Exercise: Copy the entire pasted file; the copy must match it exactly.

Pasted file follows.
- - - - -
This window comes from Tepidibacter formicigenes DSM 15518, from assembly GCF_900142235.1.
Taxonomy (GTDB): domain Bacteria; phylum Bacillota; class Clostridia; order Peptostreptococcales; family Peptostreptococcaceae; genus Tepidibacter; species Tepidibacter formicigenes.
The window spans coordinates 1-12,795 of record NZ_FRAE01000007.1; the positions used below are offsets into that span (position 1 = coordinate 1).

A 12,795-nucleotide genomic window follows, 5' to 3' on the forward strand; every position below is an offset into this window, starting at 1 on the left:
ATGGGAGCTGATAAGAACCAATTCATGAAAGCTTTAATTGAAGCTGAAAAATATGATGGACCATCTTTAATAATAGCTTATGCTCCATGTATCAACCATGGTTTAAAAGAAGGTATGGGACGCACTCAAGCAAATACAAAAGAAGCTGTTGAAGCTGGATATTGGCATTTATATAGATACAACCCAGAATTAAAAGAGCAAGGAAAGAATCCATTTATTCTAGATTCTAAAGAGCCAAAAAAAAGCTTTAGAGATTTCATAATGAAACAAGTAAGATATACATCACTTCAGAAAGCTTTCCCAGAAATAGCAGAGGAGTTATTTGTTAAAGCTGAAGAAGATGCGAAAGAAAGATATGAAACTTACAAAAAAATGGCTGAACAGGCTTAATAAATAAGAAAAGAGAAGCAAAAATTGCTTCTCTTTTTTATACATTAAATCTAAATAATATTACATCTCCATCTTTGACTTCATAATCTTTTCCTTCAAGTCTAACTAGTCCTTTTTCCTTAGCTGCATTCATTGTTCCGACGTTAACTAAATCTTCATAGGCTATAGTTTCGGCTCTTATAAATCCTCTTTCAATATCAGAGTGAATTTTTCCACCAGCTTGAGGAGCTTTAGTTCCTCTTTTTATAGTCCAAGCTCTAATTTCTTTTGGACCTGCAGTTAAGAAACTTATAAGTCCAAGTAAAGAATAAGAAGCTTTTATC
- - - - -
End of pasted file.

This window comes from Tepidibacter formicigenes DSM 15518, from assembly GCF_900142235.1.
Taxonomy (GTDB): domain Bacteria; phylum Bacillota; class Clostridia; order Peptostreptococcales; family Peptostreptococcaceae; genus Tepidibacter; species Tepidibacter formicigenes.
The window spans coordinates 1-12,795 of record NZ_FRAE01000007.1; the positions used below are offsets into that span (position 1 = coordinate 1).

A 12,795-nucleotide genomic window follows, 5' to 3' on the forward strand; every position below is an offset into this window, starting at 1 on the left:
ATGGGAGCTGATAAGAACCAATTCATGAAAGCTTTAATTGAAGCTGAAAAATATGATGGACCATCTTTAATAATAGCTTATGCTCCATGTATCAACCATGGTTTAAAAGAAGGTATGGGACGCACTCAAGCAAATACAAAAGAAGCTGTTGAAGCTGGATATTGGCATTTATATAGATACAACCCAGAATTAAAAGAGCAAGGAAAGAATCCATTTATTCTAGATTCTAAAGAGCCAAAAAAAAGCTTTAGAGATTTCATAATGAAACAAGTAAGATATACATCACTTCAGAAAGCTTTCCCAGAAATAGCAGAGGAGTTATTTGTTAAAGCTGAAGAAGATGCGAAAGAAAGATATGAAACTTACAAAAAAATGGCTGAACAGGCTTAATAAATAAGAAAAGAGAAGCAAAAATTGCTTCTCTTTTTTATACATTAAATCTAAATAATATTACATCTCCATCTTTGACTTCATAATCTTTTCCTTCAAGTCTAACTAGTCCTTTTTCCTTAGCTGCATTCATTGTTCCGACGTTAACTAAATCTTCATAGGCTATAGTTTCGGCTCTTATAAATCCTCTTTCAATATCAGAGTGAATTTTTCCACCAGCTTGAGGAGCTTTAGTTCCTCTTTTTATAGTCCAAGCTCTAATTTCTTTTGGACCTGCAGTTAAGAAACTTATAAGTCCAAGTAAAGAATAAGAAGCTTTTATC